Learn to think inside the box
I always cringe when I hear TV commercials or leaders clamouring for more, "Thinking outside the box." What they really mean is that the collective 'we' should expand our horizons or look at a challenge from a different angle. However, what I tend to see as a reaction to demands for, "thinking outside the box," are people using it as an opportunity to try and show off. Another offer the most ludicrous ideas in a genuine manner, but not have the professionalism to hear, "That's not feasible," from technical experts and not get offended. This last risk is a rather pernicious one since it can lead to the evolution of poisonous personality politics over time.
How do we make brainstorming more productive?
There are ways to make brainstorming fun, expansive, creative, but also keep it grounded in reality. The following tips are drawn from one of my favorite books on the subject - Gamestorming: A Playbook for Innovators, Rulebreakers, and Changemakers.
This book has been a lifesaver for me over the years, and whenever I apply the core rules and strategies from this book I have had excellent success with facilitating groups. Here are some of my personal tips based on applying the gamestorming principles outlined in the book.
5 tips for brainstorming
Engage The Right People
Keep Your Brainstorming Low-Tech
Timeboxing is Essential
Silence Is Golden
Make People Write It Down
Engage the right people
Getting the right people around the table is essential. I can't tell you how unproductive a brainstorming session is if you include folks who either don't have the technical skill or the basic knowledge of the topic being brainstormed. To use another example, while it's a good idea to include a marketing manager in brainstorming new features for an upcoming product or service, it might not be the best idea to include them in brainstorming about the design of those features.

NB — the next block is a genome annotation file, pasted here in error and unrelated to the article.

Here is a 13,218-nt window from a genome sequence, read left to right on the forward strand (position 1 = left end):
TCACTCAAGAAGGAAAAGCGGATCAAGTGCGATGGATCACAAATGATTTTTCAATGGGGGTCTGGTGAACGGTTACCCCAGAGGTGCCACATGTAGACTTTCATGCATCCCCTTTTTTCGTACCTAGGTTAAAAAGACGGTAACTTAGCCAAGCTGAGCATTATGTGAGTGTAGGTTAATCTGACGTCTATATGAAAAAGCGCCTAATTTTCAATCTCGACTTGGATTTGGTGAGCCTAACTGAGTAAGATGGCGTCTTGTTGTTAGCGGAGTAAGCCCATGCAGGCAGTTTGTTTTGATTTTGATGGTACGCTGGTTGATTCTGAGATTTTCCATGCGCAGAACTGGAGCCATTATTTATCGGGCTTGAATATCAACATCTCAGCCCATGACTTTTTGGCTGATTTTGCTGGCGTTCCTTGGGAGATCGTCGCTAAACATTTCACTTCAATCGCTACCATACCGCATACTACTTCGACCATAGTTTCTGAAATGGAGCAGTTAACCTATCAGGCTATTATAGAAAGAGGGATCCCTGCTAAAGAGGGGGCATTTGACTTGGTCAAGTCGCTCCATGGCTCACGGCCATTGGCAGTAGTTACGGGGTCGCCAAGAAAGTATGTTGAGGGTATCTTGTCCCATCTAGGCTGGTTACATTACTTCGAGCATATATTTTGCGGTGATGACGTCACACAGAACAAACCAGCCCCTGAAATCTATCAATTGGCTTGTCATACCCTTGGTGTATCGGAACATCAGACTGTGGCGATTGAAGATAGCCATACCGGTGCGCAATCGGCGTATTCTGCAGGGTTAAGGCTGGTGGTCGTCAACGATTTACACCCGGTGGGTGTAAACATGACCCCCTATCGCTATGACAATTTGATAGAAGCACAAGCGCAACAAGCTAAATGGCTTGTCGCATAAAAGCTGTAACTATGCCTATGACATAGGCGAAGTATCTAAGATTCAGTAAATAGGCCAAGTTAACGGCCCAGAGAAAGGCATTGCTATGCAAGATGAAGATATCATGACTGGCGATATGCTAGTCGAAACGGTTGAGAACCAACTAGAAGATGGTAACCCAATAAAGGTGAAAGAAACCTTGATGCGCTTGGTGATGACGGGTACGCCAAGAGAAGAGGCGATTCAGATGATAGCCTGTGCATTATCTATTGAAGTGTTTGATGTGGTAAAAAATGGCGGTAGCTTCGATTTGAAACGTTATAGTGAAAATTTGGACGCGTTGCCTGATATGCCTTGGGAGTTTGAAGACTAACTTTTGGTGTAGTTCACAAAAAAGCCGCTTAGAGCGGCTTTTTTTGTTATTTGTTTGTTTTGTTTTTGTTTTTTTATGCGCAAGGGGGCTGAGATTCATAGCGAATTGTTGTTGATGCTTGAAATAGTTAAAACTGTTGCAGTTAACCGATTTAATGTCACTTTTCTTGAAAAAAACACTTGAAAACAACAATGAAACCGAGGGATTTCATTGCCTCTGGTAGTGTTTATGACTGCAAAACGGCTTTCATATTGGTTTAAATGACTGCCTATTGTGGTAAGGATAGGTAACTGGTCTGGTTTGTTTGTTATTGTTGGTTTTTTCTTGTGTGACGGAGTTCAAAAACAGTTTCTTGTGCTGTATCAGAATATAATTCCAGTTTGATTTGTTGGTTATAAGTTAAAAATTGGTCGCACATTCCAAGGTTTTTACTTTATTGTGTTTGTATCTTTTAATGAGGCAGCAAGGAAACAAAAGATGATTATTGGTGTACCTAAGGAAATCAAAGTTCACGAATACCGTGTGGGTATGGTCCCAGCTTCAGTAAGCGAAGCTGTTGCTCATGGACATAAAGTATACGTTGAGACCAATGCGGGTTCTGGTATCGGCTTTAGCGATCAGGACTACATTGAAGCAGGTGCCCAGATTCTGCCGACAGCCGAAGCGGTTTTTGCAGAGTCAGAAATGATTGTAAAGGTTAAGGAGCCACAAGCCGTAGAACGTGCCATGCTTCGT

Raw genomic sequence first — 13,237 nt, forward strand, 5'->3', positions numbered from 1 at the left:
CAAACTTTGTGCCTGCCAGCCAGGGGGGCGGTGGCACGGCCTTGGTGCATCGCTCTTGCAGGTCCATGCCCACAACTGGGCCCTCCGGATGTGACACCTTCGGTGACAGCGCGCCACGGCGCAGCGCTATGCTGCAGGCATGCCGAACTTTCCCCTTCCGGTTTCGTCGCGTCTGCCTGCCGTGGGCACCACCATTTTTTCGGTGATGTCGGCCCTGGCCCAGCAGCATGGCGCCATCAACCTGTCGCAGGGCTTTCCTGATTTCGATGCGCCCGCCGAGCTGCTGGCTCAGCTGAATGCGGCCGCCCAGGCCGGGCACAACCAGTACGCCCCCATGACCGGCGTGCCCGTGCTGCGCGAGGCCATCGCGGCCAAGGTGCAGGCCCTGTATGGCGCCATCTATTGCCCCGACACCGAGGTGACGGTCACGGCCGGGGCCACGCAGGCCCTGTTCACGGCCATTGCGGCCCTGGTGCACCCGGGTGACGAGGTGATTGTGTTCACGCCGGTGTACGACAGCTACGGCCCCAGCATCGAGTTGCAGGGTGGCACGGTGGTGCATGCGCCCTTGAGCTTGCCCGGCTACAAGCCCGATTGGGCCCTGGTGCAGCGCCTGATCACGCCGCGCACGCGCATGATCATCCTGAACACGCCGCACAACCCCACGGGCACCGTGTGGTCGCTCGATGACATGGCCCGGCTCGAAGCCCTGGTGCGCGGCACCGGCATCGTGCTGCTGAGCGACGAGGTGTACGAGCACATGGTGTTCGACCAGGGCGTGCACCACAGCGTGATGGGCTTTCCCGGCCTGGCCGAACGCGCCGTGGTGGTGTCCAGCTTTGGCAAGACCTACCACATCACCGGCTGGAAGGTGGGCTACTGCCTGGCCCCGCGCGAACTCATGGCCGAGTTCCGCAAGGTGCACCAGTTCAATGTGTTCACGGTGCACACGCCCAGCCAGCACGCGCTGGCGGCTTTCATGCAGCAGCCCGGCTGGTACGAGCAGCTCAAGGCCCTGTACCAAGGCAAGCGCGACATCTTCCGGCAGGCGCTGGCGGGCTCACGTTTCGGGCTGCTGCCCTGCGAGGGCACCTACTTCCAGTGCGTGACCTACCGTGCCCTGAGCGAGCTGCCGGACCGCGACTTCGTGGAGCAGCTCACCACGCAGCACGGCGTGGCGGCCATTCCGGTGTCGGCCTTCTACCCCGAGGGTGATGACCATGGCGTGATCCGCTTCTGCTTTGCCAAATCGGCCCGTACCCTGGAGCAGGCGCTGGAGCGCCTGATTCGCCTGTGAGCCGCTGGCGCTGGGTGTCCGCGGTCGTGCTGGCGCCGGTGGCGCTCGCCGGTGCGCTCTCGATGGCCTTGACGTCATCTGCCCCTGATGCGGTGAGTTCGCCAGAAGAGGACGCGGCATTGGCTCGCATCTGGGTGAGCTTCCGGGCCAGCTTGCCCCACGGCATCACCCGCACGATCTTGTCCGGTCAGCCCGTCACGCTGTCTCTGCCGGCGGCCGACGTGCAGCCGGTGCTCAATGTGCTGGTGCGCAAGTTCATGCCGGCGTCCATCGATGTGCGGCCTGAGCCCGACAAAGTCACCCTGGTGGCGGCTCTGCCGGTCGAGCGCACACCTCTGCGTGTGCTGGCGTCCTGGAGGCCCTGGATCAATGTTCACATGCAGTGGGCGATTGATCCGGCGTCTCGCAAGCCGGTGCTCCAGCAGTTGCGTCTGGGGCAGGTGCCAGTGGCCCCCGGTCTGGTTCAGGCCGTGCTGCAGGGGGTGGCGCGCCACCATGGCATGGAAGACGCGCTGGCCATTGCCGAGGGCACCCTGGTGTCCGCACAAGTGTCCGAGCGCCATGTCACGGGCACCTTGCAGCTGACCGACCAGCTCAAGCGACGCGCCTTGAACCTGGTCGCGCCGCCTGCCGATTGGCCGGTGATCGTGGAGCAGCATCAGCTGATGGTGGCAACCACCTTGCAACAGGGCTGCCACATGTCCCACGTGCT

While this might seem counterintuitive let me provide an example. Let's say you are smartwatch company and you are planning a new watch. It would make sense to include the marketing manager in brainstorming what features the watch should have to help it be competitive in the marketplace. It would not be a good idea in include the marketing manager in the brainstorming of how those features are to be designed and implemented in the new product. The marketing manager may want to be kept informed as the product develops, but they may not see further involvement as a good use of their time. Even worse, they may see further involvement as an opportunity 'refine' the design with the claim that, "I know what our customers want," without offering solid data or research to back up the claim.